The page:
All the articles on Mahamudra so far, conveniently gathered onto one page 🙂 Please enjoy!
Extract: We have a few hundred months left to get through the elusive doorway to liberation and enlightenment if we’re lucky. But if we do apply the effort to make that journey, what will it be like?
Extract: Kadampa Buddhist meditations are explicitly or implicitly aiming at this realization of bliss and emptiness, which, when perfected, becomes omniscient wisdom, enlightened reality.
Extract: We latch onto objects, fixing all our attention on the objects of which we’re aware, for example the objects in this room or the objects of our thoughts. Rarely, if ever, do we concern ourselves with, “What am I aware with?”
Extract: It is too easy for us (me) to stay entirely occupied with the most superficial of appearances and neglect to step back and recognize that there is this inner light, inner luminosity, that is allowing us to experience all the various things we are experiencing, which is always present, always accessible.
Extract: If, while meditating on our root mind, we hear the sound of a car, we can ask ourselves: “Is that sound of the car inside my mind or outside my mind?” Up until now, if we find we get distracted in our meditations, it could be because of our instant assumption that it’s out there, and I either like it or don’t like it.
Extract: Meditation on the mind should be done in the spirit of relaxed experimentation. We’re not pushing for a result or an insight, but allowing our own simple observation of our thoughts and what is appearing to those thoughts to improve our understanding of the nature of the mind and its objects.
Extract: Meditation is not about pushing a problematical thought out of our mind, but dropping it — just dropping it — and relaxing into the natural clarity and space of our own mind, letting everything dissolve. If we can do this, almost all our problems truthfully disappear.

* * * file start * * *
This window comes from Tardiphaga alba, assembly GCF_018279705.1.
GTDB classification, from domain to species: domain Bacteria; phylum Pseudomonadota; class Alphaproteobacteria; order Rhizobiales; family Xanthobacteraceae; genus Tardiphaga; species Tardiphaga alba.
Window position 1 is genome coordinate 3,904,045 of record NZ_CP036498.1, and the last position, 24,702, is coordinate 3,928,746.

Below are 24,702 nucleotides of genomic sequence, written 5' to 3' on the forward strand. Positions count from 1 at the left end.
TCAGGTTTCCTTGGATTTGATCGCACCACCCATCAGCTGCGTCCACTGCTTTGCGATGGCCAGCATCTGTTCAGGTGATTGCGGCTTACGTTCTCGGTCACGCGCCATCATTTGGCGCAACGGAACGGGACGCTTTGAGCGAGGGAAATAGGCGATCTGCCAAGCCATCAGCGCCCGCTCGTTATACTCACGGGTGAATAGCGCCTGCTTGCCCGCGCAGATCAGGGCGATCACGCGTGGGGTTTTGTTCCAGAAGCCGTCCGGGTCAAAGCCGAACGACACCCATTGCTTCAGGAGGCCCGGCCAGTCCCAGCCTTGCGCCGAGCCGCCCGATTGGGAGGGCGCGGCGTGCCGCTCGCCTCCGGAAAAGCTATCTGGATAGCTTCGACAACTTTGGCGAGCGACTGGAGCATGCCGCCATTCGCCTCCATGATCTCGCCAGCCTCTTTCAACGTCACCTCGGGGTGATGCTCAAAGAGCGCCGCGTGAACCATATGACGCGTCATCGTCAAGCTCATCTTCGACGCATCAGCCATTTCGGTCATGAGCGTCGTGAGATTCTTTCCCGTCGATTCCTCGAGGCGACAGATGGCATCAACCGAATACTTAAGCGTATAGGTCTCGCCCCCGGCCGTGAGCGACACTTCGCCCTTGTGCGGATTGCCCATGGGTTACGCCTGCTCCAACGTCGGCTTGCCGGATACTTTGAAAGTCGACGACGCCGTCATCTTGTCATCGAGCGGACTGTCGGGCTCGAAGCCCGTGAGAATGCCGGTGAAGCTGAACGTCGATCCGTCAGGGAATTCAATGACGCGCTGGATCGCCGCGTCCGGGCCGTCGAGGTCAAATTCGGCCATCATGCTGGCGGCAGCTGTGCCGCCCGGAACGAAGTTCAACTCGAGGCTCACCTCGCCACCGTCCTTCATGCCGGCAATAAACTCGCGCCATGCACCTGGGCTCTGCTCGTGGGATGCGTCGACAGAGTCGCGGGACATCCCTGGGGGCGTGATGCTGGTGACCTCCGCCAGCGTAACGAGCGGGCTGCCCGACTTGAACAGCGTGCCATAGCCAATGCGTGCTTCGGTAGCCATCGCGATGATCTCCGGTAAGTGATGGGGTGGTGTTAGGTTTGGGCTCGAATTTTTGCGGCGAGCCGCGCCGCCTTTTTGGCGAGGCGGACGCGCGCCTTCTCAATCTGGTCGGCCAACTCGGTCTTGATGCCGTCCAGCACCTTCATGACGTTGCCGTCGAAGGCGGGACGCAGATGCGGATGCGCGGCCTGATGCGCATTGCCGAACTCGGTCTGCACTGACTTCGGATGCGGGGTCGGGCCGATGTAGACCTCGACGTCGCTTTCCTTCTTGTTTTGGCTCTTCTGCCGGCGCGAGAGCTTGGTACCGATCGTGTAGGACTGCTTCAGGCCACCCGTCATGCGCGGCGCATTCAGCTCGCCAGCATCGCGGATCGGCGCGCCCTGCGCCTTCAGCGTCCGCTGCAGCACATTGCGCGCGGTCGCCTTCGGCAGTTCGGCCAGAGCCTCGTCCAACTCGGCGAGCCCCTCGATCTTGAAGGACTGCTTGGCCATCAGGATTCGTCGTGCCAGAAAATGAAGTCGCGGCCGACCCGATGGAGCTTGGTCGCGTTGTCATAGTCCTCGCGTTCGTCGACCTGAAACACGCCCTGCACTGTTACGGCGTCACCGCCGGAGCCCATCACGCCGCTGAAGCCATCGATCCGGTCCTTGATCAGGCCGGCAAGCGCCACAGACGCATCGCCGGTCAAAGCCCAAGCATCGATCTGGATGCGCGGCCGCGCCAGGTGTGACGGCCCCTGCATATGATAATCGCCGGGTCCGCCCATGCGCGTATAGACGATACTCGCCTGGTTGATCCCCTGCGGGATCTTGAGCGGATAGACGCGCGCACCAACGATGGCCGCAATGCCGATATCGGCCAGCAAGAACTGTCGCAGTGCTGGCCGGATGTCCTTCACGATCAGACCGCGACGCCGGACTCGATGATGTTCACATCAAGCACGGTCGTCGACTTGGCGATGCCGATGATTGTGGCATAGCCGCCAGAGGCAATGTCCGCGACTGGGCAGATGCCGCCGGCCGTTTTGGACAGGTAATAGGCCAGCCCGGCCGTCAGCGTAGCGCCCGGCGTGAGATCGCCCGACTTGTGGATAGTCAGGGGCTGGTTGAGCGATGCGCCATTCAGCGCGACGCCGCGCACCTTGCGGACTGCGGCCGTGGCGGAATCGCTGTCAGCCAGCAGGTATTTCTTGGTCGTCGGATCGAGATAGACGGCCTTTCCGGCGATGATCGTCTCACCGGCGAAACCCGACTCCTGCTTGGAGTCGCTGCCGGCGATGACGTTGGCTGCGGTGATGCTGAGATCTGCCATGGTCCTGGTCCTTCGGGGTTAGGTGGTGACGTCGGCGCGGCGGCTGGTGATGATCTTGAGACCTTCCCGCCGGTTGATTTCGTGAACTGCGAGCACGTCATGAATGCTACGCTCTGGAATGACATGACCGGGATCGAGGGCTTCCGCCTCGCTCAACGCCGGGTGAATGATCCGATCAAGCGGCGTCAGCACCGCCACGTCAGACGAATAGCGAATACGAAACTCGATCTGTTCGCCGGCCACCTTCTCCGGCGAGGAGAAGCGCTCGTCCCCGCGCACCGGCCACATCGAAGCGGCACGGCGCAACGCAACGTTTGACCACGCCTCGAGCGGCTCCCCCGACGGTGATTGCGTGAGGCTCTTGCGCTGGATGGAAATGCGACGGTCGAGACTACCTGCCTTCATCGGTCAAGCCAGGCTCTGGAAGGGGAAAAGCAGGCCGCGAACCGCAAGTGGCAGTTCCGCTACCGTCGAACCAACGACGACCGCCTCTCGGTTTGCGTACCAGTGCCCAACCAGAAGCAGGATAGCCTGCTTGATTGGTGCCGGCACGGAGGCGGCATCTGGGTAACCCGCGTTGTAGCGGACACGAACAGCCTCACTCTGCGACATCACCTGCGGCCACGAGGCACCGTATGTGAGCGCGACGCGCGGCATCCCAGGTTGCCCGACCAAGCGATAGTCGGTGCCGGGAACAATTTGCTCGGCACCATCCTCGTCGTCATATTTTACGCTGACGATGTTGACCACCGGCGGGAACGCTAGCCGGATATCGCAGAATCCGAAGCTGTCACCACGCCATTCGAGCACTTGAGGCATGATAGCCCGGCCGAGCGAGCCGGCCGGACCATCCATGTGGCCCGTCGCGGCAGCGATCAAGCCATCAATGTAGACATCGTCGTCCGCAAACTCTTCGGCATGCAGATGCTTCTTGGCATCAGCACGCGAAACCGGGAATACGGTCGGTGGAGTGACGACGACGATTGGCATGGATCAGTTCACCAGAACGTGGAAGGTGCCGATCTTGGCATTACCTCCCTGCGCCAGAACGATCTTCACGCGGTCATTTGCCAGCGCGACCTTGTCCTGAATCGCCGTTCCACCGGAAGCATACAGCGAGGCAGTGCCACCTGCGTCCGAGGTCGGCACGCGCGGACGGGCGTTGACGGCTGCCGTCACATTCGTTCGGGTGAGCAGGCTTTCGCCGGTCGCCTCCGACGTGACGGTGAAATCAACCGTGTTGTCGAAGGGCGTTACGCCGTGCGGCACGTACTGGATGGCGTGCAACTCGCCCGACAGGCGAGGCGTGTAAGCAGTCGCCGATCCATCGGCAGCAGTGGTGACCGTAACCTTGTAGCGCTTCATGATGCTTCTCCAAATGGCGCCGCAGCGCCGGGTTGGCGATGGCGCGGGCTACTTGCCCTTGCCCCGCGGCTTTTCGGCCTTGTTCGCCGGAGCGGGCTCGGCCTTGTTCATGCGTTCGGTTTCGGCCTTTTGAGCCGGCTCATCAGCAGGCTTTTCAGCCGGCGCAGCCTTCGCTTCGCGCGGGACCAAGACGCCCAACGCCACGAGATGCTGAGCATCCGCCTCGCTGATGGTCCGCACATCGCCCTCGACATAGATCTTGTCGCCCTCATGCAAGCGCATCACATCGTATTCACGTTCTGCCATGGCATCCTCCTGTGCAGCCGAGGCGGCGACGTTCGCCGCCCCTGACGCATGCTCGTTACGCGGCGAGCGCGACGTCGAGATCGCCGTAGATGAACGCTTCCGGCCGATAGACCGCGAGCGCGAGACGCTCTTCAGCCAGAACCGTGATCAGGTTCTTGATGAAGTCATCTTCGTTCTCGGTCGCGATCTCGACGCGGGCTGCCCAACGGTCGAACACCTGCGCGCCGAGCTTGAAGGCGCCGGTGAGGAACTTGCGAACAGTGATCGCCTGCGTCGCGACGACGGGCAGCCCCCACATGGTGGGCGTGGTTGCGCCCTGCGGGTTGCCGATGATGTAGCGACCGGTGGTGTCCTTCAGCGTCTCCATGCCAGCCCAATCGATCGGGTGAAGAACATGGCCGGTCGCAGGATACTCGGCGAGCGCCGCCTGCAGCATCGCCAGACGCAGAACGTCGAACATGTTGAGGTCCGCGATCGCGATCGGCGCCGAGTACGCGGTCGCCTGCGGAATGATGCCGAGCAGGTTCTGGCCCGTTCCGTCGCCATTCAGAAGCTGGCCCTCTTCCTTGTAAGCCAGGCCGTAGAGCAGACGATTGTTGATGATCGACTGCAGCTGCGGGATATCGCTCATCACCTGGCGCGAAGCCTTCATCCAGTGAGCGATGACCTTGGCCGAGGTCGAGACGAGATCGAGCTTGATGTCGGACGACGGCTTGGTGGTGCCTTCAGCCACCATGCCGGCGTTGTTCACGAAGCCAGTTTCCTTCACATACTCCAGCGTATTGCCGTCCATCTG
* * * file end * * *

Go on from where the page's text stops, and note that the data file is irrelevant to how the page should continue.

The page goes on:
Extract: We are not conceptually pushing the thoughts away, rejecting them – there is no aversion, we are just letting them rejoin the object and dissolve away, quite naturally. We are relaxed – concentrated for sure, yet in a state of acceptance rather than resistance. And both our concentration and our wisdom are improving all the time.
Extract: Maybe, we think, maybe we better wait till next time round to attain enlightenment, we might have left it a bit late this time. But the truth is that the opportunity we have now will never get better. We can come under the care and guidance of an exceptionally qualified Mahamudra master.
Extract: This means we make it work for us, and I think we need not be scared to experiment with the ingredients previous Yogis and Yoginis have given us, any more than those crazy snowboarders are afraid to experiment with what they have learned.
Extract: Everything we experience is not outside our mind, nothing is outside the mind. For example, is the sound of the bird inside or outside? You cannot separate it from your perception, you cannot draw a line between the perception and the sound; so it is inside. Your experience of your friend is your experience of your friend, inside, not out.
Extract: Before dullness pulls us into sleep, we need to prepare our mind by focusing on an object of meditation. According to the Mahamudra instructions, our main object of focus while falling asleep is the clarity of our own mind.